Madhavi Sunder, who teaches intellectual property law at Georgetown University, researched the issue for her 2012 book, “From Goods to a Good Life: Intellectual Property and Global Justice.” She said that many of the scenes and other plot and animation elements in “The Lion King” would set a clear case for copyright infringement today.
“Many of the cultural work that the whole world holds dear, including ‘The Lion King,’ are actually the product of others,” Sunder said. “It was galling to learn that there were artistic elements of ‘Kimba the White Lion’ that were wholesale copied by Disney in the 1994 animated film version of ‘The Lion King.’ ”
Tezuka’s family and production company in Tokyo never pursued litigation. Yoshihiro Shimizu, the director of Tezuka Productions Co. who has worked for the company since 1981, said in a translated statement that many of their employees and animators thought “The Lion King” resembled “Jungle Emperor Leo.” But any similarities in their plots are based in the facts of nature, he said, and therefore are two different works.
“Under Japanese copyright law, factual elements and ideas are not protected,” he said. “We’ve never thought of filing against Disney.”
Ben Whaley, who teaches Japanese pop culture at the University of Calgary in Canada, said he has worked with Tezuka Productions for his research and found that the company typically endorses even amateur replications of many of Tezuka’s original comics.
“I think there’s somewhat of a symbiotic relationship in Japan between amateur fans who are replicating creative works and the companies themselves who are making these properties,” he said. “There may not be as strong of a notion of stealing and plagiarism in Japan when it comes to borrowing or parodying characters from pop culture texts.”
Andrea Horbinski, who researches Japanese manga and anime, said there was “definite borrowing” from “Kimba” in “The Lion King,” but that it may adhere to industry standards.
“The question of originality is often kind of emphasized, partly because of the structure of intellectual property laws,” Horbinski said. “But I don’t know necessarily if it’s the most important question in terms of creative works.”
Billy Tringali, editor in chief of the Journal of Anime and Manga Studies, said plenty of today’s American animation is inspired by anime, but that the influence is usually acknowledged.
“Creators of popular media discussing and [giving] credit to their inspiration not only shows respect for their fellow artists, but allows for fans of these American works to seek out these anime they might not otherwise have heard of,” he said. “Fans and scholars of Tezuka’s work aren’t arguing that ‘The Lion King’ is pure plagiarism, but that the lack of acknowledgment is disrespectful, and that the similarities between these pieces should not be ignored.”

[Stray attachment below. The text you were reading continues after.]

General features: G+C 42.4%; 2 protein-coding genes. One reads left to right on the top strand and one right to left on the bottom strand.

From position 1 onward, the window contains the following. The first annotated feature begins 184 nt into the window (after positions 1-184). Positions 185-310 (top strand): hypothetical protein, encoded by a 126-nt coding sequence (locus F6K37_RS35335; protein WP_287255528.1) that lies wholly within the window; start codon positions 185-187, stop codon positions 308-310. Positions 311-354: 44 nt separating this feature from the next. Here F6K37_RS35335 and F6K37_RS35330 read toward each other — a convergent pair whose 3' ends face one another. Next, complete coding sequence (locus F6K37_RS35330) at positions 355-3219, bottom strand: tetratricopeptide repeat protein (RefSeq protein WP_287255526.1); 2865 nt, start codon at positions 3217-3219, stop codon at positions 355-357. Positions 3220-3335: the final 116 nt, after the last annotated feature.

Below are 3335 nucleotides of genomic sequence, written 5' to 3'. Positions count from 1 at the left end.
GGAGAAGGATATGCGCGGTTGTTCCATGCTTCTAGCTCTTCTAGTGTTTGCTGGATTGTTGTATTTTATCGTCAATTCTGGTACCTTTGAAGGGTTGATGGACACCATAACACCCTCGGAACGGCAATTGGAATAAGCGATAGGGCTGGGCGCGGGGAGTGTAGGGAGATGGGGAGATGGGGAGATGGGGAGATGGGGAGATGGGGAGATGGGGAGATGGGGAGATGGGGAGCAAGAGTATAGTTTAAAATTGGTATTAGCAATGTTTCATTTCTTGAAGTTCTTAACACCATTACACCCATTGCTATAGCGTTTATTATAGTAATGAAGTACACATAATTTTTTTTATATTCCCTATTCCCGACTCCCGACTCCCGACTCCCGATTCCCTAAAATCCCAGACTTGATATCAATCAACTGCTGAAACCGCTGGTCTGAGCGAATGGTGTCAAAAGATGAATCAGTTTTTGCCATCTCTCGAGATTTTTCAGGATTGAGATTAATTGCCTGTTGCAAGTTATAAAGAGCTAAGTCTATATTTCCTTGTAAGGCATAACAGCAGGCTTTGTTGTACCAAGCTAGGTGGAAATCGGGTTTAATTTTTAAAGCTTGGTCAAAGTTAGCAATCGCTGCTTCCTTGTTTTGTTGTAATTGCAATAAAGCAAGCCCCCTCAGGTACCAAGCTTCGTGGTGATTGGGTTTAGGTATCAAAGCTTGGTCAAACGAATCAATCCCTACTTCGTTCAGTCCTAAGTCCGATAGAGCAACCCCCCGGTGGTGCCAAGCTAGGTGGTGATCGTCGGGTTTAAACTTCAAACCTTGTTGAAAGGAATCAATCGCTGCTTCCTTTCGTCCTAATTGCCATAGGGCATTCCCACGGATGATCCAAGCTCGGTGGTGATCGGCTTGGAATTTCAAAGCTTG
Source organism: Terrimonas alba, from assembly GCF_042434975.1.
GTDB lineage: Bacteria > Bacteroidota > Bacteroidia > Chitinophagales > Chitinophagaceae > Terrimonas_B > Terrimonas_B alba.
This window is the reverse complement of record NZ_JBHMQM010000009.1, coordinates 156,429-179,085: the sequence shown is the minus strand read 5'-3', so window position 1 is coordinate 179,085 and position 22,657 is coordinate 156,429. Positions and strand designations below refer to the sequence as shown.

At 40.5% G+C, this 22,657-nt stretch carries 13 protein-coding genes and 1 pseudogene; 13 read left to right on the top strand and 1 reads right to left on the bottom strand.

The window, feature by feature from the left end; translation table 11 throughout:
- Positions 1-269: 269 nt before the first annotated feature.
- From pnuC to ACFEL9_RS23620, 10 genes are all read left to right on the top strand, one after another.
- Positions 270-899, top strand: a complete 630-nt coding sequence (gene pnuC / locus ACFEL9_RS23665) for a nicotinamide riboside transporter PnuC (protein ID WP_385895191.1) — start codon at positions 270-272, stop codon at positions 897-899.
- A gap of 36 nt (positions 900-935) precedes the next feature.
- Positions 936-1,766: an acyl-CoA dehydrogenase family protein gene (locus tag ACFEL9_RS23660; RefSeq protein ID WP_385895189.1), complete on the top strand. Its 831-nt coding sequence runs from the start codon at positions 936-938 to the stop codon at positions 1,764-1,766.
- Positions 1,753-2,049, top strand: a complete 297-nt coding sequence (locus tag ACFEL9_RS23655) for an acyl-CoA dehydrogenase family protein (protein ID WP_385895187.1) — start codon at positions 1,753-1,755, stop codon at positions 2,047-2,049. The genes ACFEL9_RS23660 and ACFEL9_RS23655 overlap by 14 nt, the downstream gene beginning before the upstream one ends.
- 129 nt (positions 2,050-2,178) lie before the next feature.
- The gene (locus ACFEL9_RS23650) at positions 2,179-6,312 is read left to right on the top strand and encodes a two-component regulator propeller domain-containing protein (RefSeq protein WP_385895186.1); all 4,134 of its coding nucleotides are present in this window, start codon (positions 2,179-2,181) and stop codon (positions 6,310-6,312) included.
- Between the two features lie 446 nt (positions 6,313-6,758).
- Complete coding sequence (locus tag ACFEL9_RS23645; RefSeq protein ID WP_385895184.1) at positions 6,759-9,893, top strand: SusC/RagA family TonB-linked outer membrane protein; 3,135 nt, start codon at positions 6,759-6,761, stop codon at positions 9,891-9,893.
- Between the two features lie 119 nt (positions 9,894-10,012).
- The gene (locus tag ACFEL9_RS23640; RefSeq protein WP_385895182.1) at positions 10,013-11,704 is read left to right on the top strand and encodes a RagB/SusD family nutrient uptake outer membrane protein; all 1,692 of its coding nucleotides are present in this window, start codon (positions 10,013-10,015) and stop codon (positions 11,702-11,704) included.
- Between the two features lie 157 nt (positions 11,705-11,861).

“Kimba the White Lion” follows the story of three generations of lions fighting to defend their kingdom from humans. The protagonist is a white lion cub named Kimba, whose father (the jungle king) is murdered. Kimba is kidnapped by humans and, after embarking on a long journey home, finds an evil lion named Claw and his evil hyena friends have taken over the kingdom.
When “Kimba the White Lion” was aired in the United States, an NBC executive changed the main character’s name from Simba (Swahili for “lion”) because he found it too common, the U.S. producer for the Kimba series, Fred Ladd, told the San Francisco Chronicle in 1994.
“The parallels are stunning,” Ladd said at the time.
The issue drew extensive coverage by Japanese news media. Soon after, comic artist Machiko Satonaka published a letter signed by hundreds of Japanese animators, including those who worked on the original Tezuka cartoon, in a prominent Japanese newspaper condemning Disney for not giving credit to Tezuka.
“To Japanese Mr. Tezuka’s works are a national legacy.” Satonaka said in the letter. “Therefore, the respect and admiration we Japanese felt for Disney Co. is severely diminished. It is not possible to explain the damage inflicted upon our love of this aspect of Japanese culture.”